Annuals. One could argue that the
whole life of a plant is geared toward one thing: reproducing. For annual plants, the production of flowers and
seeds is the culmination of their very existence! Soon after annual plants produce mature
seeds, they die, having exhausted themselves from sprouting, growing foliage and flowers,
and finally producing viable seed in just one growing season. The mother plant dies, but
she may have left hundreds, or even thousands, of seeds to carry on her legacy. For annual
plants, one generation per year is the norm, so they have a life cycle of one growing
season. Our bean seed, in the discussion above, is an annual; other common garden annuals
include zinnia, cosmos, and broccoli.
Biennial plants complete their life
cycle over two growing seasons. The first season they grow only foliage, commonly a
low-growing rosette of leaves. The second growing season they form flowers and produce
seeds; then, the mother plant dies. Common biennial flowers include foxgloves and
Canterbury bells. But did you know that cabbage, kale, Brussels sprouts, carrots, and
celery are also biennials? We usually harvest them in their first season of vegetative
growth, so we never actually see the flowers.
dont often talk about a perennial
plants life cycle. Rather, you may hear about a particular perennials life span.
For example, you might hear that columbines are relatively short-lived, so you should plan
to replant every few years. Perennial plants continue to grow and flower for more than two
yearsand many will live for decades. However, if we wanted to talk about a
perennials life cycle, we would need to look at how long it takes a
particular plant to cycle from seed to seed.
As with annuals and biennials, perennials produce flowers
that, if successfully pollinated, form seeds. The difference is that the mother plant
doesnt die after producing seed. If we define a life cycle as the time it takes a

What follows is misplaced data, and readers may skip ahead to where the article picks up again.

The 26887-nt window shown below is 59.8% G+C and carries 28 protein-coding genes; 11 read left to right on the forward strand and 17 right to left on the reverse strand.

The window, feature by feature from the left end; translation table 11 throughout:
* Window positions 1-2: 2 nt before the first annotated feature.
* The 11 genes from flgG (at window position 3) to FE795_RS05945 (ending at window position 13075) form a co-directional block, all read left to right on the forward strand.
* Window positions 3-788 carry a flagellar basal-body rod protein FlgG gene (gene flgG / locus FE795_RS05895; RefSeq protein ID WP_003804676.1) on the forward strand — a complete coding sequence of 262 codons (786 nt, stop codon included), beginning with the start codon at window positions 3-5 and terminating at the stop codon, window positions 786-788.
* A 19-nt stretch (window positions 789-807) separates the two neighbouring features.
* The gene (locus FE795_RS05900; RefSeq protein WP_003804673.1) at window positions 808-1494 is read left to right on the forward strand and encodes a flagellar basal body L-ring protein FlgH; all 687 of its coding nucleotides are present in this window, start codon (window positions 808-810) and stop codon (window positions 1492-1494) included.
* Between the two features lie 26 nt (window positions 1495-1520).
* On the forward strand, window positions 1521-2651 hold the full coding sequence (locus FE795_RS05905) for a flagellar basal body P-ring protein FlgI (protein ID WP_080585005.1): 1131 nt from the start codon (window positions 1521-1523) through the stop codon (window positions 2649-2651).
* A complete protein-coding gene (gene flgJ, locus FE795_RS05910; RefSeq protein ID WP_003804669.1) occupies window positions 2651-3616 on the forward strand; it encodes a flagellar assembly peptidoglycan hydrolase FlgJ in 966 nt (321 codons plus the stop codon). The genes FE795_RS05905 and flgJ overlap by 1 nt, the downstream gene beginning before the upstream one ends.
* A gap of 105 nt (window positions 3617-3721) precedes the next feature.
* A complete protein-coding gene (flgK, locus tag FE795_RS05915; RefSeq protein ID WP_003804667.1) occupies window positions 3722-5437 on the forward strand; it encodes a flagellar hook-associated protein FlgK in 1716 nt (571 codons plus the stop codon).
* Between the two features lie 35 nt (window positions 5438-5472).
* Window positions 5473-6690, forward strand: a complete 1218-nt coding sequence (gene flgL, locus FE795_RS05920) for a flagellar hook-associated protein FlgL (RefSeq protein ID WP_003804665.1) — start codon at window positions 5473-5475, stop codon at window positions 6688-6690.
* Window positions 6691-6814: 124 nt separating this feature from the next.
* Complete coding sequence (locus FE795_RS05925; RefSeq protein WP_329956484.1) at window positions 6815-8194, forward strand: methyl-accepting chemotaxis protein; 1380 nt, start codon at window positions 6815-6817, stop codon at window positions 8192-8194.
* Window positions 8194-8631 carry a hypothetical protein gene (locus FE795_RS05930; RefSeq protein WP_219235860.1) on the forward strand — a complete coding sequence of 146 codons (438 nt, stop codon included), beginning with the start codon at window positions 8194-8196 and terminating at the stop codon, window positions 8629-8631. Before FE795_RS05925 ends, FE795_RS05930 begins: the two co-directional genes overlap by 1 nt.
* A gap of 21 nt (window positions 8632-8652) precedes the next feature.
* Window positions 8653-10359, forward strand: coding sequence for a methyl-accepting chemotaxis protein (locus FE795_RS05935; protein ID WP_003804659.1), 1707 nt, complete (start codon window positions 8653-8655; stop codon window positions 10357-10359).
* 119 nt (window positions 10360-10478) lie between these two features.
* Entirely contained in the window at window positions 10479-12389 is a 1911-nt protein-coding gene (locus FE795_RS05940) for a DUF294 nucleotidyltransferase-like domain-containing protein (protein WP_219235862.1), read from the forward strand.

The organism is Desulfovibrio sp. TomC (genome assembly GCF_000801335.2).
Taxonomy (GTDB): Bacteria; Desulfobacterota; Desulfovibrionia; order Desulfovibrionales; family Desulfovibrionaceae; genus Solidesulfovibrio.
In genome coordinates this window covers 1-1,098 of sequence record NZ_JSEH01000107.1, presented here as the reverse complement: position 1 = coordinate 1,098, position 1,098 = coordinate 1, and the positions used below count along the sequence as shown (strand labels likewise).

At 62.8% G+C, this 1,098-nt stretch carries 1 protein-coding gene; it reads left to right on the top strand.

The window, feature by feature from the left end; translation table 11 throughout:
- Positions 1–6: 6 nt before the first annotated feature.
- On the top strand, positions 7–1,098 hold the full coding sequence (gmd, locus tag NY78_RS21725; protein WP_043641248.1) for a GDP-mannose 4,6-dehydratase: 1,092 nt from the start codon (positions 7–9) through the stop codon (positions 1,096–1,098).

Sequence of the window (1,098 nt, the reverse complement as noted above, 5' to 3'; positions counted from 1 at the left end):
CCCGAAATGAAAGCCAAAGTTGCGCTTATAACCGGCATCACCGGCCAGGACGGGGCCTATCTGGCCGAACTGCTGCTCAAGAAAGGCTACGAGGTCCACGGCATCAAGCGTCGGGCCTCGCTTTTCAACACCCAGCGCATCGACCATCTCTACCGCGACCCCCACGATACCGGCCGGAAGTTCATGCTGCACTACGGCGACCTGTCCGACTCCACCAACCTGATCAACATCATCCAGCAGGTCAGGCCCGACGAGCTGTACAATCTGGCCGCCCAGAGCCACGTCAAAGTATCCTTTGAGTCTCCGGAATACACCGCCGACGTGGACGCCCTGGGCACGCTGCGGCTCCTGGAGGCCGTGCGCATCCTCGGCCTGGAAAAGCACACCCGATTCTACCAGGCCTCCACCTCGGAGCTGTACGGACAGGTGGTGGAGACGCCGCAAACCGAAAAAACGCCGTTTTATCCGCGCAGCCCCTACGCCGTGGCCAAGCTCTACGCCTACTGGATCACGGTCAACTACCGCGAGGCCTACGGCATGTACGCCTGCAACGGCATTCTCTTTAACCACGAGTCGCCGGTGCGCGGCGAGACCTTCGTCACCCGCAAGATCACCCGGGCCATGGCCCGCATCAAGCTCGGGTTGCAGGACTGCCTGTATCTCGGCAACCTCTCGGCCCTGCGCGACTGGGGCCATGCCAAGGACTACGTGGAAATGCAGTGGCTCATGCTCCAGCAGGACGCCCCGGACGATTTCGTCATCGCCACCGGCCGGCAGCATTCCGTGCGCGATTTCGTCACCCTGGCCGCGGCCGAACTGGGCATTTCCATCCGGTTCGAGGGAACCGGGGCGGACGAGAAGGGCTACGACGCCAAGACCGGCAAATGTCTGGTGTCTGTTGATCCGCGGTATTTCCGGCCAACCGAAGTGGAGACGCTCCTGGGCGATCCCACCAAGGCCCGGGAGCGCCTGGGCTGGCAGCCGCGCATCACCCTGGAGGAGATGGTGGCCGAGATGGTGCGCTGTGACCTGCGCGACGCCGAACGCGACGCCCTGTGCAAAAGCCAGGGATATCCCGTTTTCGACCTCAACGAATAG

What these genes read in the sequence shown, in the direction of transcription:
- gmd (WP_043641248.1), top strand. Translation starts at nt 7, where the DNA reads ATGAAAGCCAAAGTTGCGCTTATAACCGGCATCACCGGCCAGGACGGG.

plant to go from seed to seed, you can see that perennials life cycles can vary
widely. For many common perennials, completing a life cycle usually takes from two to
perhaps five years. For example, if you plant a coneflower seed, youll get only
foliage the first few years, with flowers and seed coming in subsequent years. If the
first seed is formed the third season, then we would say the plant has a three-year life
cycle, from seed to seed.
The word perennial is commonly used to describe long-lived
herbaceous plantsthose with green, non-woody stems. In temperate regions, most
perennials die back to the ground in the winter, then sprout from the roots or crowns in
the spring. Woody plants like shrubs and trees are also perennials, in that they grow for
many years. However, in common usage a distinction is made between woody and non-woody
perennials. The word perennial is reserved for herbaceous, non-woody plants. Woody plants
whose aboveground parts persist through the winter are categorized as shrubs, trees, or
Some weeds, such as dandelions, can produce more than one
generation in a growing season. Their life cycle may be just a few months. On the other
hand, the agave, or century plant, may need to grow for up to twenty years to accumulate
the energy reserves necessary to produce its twenty- to forty-foot seed stalks. Even more
remarkable, some types of bamboo are thought to have bloom cycles of over 100 years. It
may take them 100 years to bloom, then they wont bloom again for another 100 years.
Of course a life span this long is difficult for scientists to verify.
Just to muddy things up a bit: Many of the plants northern
gardeners grow as annuals are really perennials when grown in their native climates.
Examples include petunias, geraniums, tomatoes, and peppers. And some plants like
hollyhocks are really perennials, but most people treat them as biennials because after
the second season they usually succumb to rust disease.
Now that weve looked at life cycles in general,
lets take a closer look at the details of reproduction.
No Deadheads Allowed!
We all know its important to "deadhead," or remove spent flowers,
from many garden plants to keep them flowering. And to continually pick
"vegetables" like tomatoes and peppers for a longer harvest. But why is this so?
The production of mature, viable seeds on a
plant triggers a chemical signal indicating that the plant has completed its life cycle,
and no longer needs to expend the energy to produce more flowers. By removing flowers
before they form seed heads, or harvesting vegetables before the seeds are fully mature,
we can encourage the plant to produce more flowers and fruit. Because seeds havent
been allowed to mature, the chemical signal is not triggered, and the plant continues to
If you love foxgloves and want to have flowers every year, be sure to sow some
seeds each year. Biennial plants like foxgloves produce foliage the first growing season,
and flowers the second season. By starting some seeds of these and other biennials every
spring, youll ensure that half the plants will be at the flowering stage each year.
(There are, by the way, some foxglove varieties that produce flowers the first season.)